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Changing Your Last Name in Texas

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If you are a Texas resident and you wish to change your last name, make sure you have all of the information you need on hand. Changing a last name after marriage involves nothing more than presenting a marriage license to the Social Security Administration office, but other name changes can be a bit more complex.

Petition for Name Change in Texas

Any adult can petition to have his or her name changed in Texas as long as the choice to do so is not meant to be illegal or harmful in any way. Complete a petition for name change, but do not sign until you are in front of a Notary Public. This “verified” or “notarized” petition will be filed along with a fingerprint card. The fingerprint card is further documentation of your identity. Visit the Texas Department of Public Safety to find the fingerprinting location closest to you.

Once you have a notarized petition and fingerprint card, file these documents with your County Clerk. Be sure to make copies first in case you need to verify the documents at a later date. The County Clerk will be able to tell you when to appear for your court date. In some locations in Texas, you will have the physically retrieve your petition and fingerprint card from the County Clerk before you proceed to the court. Ask the Clerk’s office if this is the case where you live.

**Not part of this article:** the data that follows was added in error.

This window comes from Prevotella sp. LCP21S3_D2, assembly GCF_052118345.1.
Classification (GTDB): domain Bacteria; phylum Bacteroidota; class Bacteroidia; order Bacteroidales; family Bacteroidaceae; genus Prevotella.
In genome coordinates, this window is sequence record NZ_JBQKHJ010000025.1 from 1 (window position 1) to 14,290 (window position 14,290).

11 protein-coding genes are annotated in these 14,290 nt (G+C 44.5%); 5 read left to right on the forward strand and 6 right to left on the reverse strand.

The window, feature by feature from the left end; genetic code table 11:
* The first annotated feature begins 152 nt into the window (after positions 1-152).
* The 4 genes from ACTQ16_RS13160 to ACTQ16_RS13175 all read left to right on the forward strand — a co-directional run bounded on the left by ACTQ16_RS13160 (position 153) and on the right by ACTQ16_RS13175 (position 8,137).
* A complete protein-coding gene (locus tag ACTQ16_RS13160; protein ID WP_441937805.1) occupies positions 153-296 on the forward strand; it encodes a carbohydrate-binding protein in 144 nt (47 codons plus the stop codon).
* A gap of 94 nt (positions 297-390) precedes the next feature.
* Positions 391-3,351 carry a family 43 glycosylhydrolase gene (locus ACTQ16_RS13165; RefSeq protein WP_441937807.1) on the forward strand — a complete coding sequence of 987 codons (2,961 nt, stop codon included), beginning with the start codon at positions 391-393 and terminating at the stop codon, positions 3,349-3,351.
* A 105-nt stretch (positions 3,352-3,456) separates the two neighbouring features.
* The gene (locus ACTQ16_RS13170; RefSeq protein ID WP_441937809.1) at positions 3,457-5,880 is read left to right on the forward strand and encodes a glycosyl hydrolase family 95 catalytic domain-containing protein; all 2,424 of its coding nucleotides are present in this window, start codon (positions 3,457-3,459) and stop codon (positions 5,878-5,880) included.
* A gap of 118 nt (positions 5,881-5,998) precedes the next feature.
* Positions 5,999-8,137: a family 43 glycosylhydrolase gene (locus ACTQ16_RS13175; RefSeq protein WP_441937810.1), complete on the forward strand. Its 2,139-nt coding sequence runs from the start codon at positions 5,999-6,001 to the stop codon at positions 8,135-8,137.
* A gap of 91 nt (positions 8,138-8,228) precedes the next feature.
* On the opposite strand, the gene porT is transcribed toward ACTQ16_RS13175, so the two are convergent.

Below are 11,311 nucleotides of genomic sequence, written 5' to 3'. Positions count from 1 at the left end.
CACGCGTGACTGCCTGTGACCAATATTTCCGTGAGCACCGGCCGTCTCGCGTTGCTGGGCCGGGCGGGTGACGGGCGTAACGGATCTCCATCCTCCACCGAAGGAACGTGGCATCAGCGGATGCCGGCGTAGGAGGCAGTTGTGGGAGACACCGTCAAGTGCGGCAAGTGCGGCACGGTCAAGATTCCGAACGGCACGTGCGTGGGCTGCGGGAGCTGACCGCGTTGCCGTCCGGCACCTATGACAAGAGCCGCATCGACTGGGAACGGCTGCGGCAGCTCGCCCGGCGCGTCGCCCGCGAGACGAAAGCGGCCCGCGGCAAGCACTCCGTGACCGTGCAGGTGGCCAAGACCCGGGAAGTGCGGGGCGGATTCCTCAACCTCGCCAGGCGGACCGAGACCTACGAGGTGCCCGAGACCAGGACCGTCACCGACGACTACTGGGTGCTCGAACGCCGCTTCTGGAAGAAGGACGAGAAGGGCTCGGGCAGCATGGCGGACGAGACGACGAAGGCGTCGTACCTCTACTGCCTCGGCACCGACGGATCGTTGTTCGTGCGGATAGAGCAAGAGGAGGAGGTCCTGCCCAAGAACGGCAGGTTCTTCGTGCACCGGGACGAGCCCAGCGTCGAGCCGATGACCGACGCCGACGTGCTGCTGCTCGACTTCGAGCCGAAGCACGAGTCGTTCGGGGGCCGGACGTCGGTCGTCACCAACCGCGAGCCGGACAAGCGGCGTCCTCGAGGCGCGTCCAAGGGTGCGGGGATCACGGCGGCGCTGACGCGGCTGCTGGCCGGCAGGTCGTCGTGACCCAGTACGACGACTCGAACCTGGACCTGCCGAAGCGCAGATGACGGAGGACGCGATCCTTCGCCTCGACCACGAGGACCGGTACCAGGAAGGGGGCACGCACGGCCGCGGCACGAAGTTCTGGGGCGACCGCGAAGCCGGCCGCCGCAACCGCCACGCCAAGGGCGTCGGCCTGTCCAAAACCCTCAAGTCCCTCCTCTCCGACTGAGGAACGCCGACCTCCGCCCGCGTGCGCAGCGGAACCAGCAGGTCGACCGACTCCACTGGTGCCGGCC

When your court date approaches, you will need to check in with the Court Clerk, learn your case number, and then wait for your case to be called. You will be sworn in and asked to approach the bench in case the judge has any questions. If the judge approves the name change and signs the order, you will take the signed order to the District Clerk’s office for a Change of Name Certificate.

Changing a Child’s Name in Texas

A child that has recently been adopted may need to have his or her name changed to reflect that of the new family. The child’s guardian must complete a petition for name change. If the child is age 10 or older, he or she must provide, in writing, consent to the name change. As with changing the name of an adult, all signature must take place in front of a Notary Public.

A child may not need to have his or her fingerprints taken in order to change their last name, but it is a good idea to have this piece of documentation completed in case the judge decides he or she needs to have it. Make copies of all paperwork, and then file with the County Clerk. You will also need proof that all parents and legal guardians agree to the name change prior to your court date.

Once the name change has been approved, you may also amend the child’s birth certificate. Do this by contacting the Texas Bureau of Vital Statistics.


This article contains general legal information but does not constitute professional legal advice for your particular situation. The Law Dictionary is not a law firm, and this page does not create an attorney-client or legal adviser relationship. If you have specific questions, please consult a qualified attorney licensed in your jurisdiction.

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